Yemen has accused Saudi Arabia and its allies of repeatedly violating a ceasefire in the Red Sea port city of Hudaydah, reached in the Swedish capital Stockholm last month.
Yemen’s armed forces spokesman Brigadier General Yahya Sare’e said Monday that Saudi-led forces had violated the ceasefire 184 times over a period of 48 hours.
He accused Saudi mercenary forces of committing further crimes against the people of Yemen in clear violation of their obligations under the Stockholm agreement.
Sare’e told Saba news agency that the forces had carried out 119 artillery attacks, fired four missiles and conducted 44 operations against residential neighborhoods, farms and Yemen’s army sites.
Saudi warplanes, he said, had staged 36 airstrikes across Yemen, spanning the Sa’ada province in north to Hajjah province in northwestern parts of the country.
The Yemeni military official said the United Nation could hold the Riyadh regime and its mercenaries fully responsible for their failure to abide by the ceasefire.
Earlier this month, UN special envoy for Yemen Martin Griffiths met Mohammed Ali al-Houthi who pledged that the Supreme Revolutionary Committee under his order will fully observe the ceasefire.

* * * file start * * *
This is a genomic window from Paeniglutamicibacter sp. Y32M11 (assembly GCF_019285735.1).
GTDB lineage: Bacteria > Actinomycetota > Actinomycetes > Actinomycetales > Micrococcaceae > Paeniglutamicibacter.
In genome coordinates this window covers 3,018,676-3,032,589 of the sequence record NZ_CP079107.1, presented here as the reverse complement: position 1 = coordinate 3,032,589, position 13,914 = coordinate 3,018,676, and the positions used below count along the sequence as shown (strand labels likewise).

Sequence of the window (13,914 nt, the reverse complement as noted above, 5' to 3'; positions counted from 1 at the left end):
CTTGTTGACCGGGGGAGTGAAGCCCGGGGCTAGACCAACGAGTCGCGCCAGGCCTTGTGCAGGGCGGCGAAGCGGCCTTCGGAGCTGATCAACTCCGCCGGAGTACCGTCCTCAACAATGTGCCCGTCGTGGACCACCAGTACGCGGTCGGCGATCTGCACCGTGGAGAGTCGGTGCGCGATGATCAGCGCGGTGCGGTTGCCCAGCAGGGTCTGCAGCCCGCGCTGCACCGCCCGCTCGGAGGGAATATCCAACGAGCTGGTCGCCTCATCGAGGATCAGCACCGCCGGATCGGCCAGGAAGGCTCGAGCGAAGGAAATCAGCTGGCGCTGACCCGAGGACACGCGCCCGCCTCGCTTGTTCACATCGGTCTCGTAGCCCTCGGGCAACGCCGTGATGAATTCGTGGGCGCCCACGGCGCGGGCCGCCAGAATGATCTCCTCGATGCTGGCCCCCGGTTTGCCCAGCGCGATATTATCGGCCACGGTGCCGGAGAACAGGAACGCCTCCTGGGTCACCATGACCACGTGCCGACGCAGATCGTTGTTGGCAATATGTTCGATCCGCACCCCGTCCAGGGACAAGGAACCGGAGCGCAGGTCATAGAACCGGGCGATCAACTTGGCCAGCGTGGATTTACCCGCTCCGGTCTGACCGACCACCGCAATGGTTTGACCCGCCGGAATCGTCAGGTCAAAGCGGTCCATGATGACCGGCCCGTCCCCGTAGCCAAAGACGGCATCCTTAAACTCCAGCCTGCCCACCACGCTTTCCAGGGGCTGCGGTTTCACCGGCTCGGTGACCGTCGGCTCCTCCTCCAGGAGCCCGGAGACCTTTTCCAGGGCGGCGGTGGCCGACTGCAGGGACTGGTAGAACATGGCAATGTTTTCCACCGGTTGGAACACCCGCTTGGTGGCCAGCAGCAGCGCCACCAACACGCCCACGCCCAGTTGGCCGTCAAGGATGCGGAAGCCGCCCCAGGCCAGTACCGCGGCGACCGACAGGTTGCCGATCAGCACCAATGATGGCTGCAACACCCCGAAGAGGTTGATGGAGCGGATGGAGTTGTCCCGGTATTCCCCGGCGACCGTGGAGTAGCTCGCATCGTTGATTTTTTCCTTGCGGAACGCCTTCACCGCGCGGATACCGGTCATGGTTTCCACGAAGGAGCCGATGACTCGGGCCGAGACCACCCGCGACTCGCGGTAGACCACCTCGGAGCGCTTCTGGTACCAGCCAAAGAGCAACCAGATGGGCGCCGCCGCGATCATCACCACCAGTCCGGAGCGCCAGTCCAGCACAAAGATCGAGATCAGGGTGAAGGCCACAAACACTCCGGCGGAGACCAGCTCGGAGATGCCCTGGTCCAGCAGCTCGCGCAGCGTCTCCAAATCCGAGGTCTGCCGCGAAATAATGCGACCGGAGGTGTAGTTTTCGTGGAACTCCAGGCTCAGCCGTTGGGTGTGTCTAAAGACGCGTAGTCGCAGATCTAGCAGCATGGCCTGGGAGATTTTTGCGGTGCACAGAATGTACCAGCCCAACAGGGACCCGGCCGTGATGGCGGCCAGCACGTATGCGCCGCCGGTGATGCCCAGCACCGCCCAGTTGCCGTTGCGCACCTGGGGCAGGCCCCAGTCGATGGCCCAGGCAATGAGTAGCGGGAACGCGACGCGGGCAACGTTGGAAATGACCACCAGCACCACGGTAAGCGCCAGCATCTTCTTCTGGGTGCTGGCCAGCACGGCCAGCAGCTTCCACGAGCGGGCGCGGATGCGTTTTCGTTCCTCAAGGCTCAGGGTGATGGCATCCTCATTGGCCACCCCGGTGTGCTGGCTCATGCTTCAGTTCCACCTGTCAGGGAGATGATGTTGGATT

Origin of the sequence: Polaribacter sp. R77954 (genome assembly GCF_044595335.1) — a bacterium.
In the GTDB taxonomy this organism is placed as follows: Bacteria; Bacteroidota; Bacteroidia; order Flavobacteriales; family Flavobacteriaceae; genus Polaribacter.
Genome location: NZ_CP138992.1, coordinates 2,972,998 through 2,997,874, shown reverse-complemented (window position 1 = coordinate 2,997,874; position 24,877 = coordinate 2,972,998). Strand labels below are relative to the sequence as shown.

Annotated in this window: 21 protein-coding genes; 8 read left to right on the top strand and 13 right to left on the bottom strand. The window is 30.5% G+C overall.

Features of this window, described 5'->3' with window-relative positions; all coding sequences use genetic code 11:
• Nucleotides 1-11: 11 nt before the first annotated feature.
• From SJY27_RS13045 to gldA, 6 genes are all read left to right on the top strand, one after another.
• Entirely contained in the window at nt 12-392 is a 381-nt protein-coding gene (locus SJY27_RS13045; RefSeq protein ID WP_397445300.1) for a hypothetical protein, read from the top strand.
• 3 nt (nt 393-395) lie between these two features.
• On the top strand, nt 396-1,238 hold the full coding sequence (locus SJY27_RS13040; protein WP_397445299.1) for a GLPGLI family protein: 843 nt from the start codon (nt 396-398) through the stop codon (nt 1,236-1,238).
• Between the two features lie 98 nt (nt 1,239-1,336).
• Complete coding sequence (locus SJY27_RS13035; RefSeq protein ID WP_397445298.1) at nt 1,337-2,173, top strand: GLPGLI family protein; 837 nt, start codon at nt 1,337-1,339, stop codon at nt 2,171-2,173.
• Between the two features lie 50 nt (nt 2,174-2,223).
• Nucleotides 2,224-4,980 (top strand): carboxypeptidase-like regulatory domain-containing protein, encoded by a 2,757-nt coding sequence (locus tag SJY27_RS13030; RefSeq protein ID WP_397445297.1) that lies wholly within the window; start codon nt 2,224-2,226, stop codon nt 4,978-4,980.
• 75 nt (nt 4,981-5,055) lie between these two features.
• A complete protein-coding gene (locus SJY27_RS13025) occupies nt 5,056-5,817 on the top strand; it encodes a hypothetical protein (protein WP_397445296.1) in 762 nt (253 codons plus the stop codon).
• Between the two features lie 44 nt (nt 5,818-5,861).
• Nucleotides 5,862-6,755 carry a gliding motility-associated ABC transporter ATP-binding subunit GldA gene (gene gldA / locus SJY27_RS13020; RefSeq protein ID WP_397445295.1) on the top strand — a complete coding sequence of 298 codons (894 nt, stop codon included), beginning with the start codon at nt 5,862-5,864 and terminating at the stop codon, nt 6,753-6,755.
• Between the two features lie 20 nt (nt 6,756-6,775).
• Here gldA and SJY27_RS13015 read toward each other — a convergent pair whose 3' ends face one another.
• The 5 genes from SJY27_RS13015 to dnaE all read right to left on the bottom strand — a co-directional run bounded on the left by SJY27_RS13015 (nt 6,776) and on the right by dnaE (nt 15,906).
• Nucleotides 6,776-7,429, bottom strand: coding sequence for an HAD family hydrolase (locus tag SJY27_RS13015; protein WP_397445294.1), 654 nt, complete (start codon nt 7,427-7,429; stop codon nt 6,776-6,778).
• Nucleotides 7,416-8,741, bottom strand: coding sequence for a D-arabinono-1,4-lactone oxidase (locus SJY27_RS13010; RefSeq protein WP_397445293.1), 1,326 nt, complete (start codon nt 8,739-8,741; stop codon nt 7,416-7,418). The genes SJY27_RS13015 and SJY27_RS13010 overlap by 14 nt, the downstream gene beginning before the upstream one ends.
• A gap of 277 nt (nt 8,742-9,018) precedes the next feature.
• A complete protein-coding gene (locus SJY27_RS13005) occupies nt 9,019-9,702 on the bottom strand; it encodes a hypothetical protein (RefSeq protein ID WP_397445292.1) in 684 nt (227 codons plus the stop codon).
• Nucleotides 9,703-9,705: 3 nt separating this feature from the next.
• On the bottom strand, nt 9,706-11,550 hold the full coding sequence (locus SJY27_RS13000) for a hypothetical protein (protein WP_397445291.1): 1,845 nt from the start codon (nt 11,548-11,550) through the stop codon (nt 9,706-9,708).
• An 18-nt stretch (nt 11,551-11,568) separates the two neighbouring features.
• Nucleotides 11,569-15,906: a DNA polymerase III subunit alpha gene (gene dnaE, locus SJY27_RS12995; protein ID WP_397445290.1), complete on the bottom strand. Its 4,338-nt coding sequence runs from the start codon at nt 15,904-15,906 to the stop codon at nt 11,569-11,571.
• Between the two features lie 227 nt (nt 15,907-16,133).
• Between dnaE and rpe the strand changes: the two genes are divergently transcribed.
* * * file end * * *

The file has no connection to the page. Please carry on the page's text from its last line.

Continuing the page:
Yemen mounts retaliatory attacks
In response to the Saudi escalation, Sare’e confirmed that the Yemeni army and the popular committees had carried out separate operations against mercenary sites in different battlegrounds, killing and injuring dozens of the enemy forces.
The two Saudi areas come under frequent retaliatory attacks by Yemeni missiles.
Griffith denies ceasefire broken
In an interview published by Asharq Al-Awsat on Monday, Griffith insisted that ceasefire was still in place.
“Our assessment is that the ceasefire in Hudaydah is generally holding, despite any security incidents that have been taking place,” he told the Saudi-owned newspaper via email.
Saudi Arabia and the United Arab Emirates launched the Hudaydah offensive in June 2018 but have been facing strong resistance from Yemeni armed forces — led by the Houthis— as well as the city’s residents.
The city, a lifeline for millions of Yemenis, has seen some of the heaviest fighting in the Saudi-led war, which Riyadh began in March 2015.
The imposed war initially consisted of an aerial campaign but was later compounded by a naval blockade and the deployment of mercenaries to Yemen.
The efforts to destroy the Houthis and reinstate Yemen’s former fugitive president Abd Rabbuh Mansur Hadi have failed, forcing the kingdom to push for peace with the Yemeni resistance movement and its allies in the country’s army.